Page last updated at 16:11 GMT, Sunday, 18 January 2009

Plans to widen motorways 'axed'

Ministers say using the hard shoulder offers a greener alternative

Transport Secretary Geoff Hoon has suggested plans to widen the M6, M1, M62 and M25 will be dropped.

He said a trial on the M42, using the hard shoulder at busy times, had shown it was possible to ease congestion without concreting over more land.

Mr Hoon told Sky News it also meant increasing capacity without the "difficulty and expense" of widening.

He announced plans to roll out use of the hard shoulder across the core motorway network on Thursday.

The Observer reported that plans to widen more than 220 miles of the M6, M1, M62 and M25 had been scrapped in a 5bn cost-cutting exercise.

Ease congestion

Asked about the story, Mr Hoon did not deny it, but told Sky News: "What we're proposing is to use the hard shoulder on a number of our motorways in order to relieve congestion at peak times."

He said the M42 trial near Birmingham Airport had proved successful, adding: "The whole point of this is to recognise that we do need more space on our motorways, but we don't necessarily need it all the time.

It is road widening on the cheap
Paul Watters
AA spokesman

"We need it at peak times when there's particular problems with congestion.

"Using the hard shoulder, with some quite sophisticated electronic equipment, does allow us to relieve congestion at peak times without necessarily going to the difficulty and expense, and indeed the environmental consequences, of motorway widening."

The hard shoulder scheme trialled near Birmingham sees the lane opened to traffic at peak times, with a maximum speed limit of 60 mph.

'Feasible alternative'

But AA spokesman Paul Watters said it would only address "short term congestion" and it would make more sense to widen the motorways now and, if necessary, introduce hard shoulder running later.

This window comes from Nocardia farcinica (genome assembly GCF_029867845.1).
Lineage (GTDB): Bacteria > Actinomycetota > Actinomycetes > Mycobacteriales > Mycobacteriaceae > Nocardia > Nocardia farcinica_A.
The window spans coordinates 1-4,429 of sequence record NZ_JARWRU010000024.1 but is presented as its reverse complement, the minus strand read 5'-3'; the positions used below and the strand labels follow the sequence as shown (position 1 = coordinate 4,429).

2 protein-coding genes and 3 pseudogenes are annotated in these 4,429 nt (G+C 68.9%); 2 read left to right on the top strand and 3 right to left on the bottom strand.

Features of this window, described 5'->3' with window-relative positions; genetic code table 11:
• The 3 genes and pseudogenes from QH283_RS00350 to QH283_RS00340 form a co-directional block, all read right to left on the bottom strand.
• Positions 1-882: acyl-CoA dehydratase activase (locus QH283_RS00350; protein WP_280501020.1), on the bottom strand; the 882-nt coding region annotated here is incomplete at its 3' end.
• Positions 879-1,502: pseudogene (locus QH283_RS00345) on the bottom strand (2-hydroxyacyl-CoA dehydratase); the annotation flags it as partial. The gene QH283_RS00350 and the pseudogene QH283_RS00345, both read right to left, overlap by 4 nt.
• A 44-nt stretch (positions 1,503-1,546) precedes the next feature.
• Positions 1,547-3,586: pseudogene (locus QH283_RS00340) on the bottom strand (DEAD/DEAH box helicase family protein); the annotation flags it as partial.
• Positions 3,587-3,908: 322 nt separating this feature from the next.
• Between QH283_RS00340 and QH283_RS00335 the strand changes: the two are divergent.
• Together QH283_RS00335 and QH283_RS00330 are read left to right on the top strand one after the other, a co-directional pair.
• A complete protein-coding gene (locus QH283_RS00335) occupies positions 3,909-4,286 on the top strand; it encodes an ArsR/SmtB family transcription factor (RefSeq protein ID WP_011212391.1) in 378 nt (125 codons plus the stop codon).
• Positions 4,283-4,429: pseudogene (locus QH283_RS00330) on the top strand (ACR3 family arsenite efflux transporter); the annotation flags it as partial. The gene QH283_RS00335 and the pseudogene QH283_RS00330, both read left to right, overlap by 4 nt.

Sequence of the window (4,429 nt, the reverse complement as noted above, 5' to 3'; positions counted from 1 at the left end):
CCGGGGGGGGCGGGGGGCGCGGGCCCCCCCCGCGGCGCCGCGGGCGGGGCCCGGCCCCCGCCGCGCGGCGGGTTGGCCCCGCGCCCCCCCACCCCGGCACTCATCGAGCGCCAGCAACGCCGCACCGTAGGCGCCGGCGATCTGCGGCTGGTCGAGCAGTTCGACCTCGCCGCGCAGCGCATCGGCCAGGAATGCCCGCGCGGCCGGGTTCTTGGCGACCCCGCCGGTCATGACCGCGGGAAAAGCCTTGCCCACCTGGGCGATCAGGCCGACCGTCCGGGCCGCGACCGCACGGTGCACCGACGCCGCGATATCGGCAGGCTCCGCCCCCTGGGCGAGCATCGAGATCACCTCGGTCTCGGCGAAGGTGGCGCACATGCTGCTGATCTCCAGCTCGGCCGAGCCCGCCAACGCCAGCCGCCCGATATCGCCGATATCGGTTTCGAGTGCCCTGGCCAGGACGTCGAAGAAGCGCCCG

"It is road widening on the cheap because the only reason we are going for active traffic management is because it's cheaper than road widening.

"We're concerned [the government] appears to have all its eggs in one basket."

In a document published by the Department for Transport on Thursday, the government said it intended to start "hard shoulder running" on sections of the M6 around Birmingham, the M1 east of Sheffield, the M62 in Manchester and from Bradford to Leeds and the M60 around Manchester, between 2010 and 2012.

Work to allow further sections of the motorways, and of the M3, M25 and M4, to use the hard shoulder would begin by 2015.

It added: "For the sections where we had previously been considering motorway widening, we were able to compare this directly with HSR [hard shoulder running].

"This more detailed work suggests that in all cases where there was originally a proposed widening solution, HSR would provide a feasible alternative."

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